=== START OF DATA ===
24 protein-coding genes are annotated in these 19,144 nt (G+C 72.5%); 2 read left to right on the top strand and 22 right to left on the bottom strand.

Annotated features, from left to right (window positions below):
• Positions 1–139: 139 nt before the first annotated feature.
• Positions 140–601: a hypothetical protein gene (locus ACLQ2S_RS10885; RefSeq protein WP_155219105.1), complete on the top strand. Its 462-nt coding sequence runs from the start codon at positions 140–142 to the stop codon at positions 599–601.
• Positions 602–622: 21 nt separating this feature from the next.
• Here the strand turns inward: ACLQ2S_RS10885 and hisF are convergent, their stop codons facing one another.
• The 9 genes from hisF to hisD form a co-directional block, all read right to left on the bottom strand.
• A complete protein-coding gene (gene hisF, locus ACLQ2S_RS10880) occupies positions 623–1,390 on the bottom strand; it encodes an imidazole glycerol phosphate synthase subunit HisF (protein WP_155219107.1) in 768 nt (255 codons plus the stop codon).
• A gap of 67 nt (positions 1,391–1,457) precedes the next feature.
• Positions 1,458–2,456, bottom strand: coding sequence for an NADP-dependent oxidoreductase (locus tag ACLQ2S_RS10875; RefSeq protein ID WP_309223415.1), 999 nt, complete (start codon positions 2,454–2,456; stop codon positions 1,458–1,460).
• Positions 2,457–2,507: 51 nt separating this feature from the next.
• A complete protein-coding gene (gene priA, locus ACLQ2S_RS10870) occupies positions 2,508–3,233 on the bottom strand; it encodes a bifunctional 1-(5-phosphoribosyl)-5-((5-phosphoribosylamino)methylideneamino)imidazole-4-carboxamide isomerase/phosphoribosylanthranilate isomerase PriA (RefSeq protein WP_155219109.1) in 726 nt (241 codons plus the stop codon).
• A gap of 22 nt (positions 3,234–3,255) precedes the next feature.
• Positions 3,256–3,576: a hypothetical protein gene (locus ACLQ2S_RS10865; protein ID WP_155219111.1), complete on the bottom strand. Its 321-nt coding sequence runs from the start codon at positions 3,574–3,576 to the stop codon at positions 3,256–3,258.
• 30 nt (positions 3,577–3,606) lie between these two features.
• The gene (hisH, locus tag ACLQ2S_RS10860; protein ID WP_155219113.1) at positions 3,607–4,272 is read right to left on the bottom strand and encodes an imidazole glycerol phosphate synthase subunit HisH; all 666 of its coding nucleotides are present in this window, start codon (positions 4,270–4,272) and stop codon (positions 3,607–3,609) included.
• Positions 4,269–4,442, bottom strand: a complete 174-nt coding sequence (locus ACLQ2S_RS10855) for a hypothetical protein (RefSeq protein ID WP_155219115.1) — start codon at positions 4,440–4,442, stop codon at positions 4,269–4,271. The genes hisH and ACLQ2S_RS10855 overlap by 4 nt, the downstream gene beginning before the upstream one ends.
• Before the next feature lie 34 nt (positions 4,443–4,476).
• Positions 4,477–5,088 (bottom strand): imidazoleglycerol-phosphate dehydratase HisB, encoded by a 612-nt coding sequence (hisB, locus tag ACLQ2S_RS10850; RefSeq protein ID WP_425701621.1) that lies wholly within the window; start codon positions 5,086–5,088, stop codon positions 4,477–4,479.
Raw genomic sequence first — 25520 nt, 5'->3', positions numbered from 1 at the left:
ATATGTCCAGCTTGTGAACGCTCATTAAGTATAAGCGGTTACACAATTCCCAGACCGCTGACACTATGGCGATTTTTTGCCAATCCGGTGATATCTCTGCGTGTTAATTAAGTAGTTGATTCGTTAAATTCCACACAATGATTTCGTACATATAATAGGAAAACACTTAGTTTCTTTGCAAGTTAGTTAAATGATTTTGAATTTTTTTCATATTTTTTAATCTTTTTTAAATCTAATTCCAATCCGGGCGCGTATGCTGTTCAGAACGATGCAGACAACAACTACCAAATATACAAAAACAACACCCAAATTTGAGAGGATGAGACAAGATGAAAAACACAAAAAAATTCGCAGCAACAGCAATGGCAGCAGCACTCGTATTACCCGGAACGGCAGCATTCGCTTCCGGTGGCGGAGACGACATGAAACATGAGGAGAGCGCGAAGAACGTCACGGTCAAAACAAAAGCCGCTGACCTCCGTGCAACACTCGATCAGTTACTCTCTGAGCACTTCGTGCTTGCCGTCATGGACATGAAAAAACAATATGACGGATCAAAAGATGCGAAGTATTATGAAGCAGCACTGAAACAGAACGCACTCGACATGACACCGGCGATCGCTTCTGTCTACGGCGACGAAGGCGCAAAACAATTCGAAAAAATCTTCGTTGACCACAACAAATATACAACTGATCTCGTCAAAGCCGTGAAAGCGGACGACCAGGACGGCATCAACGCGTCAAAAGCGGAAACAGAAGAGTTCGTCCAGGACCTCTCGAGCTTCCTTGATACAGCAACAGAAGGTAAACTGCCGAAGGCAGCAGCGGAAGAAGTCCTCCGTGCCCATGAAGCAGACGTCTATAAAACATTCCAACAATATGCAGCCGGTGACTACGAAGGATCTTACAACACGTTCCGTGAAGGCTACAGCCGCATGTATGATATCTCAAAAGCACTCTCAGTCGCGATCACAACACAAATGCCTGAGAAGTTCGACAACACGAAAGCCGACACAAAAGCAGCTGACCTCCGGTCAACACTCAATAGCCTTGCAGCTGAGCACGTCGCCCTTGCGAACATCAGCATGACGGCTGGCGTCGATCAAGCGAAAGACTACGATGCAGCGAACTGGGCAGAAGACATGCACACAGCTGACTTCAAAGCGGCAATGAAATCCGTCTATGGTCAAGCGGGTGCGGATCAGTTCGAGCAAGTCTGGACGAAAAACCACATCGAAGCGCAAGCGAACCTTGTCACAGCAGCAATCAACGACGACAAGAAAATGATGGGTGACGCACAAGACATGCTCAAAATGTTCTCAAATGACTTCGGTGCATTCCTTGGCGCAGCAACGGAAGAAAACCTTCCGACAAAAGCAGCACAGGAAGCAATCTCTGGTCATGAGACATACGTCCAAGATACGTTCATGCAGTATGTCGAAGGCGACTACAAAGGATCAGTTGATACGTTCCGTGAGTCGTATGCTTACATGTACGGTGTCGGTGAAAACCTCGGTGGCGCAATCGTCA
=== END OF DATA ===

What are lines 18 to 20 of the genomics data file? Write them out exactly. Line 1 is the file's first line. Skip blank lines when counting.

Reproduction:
• Before the next feature lie 34 nt (positions 4,443–4,476).
• Positions 4,477–5,088 (bottom strand): imidazoleglycerol-phosphate dehydratase HisB, encoded by a 612-nt coding sequence (hisB, locus tag ACLQ2S_RS10850; RefSeq protein ID WP_425701621.1) that lies wholly within the window; start codon positions 5,086–5,088, stop codon positions 4,477–4,479.
Raw genomic sequence first — 25520 nt, 5'->3', positions numbered from 1 at the left: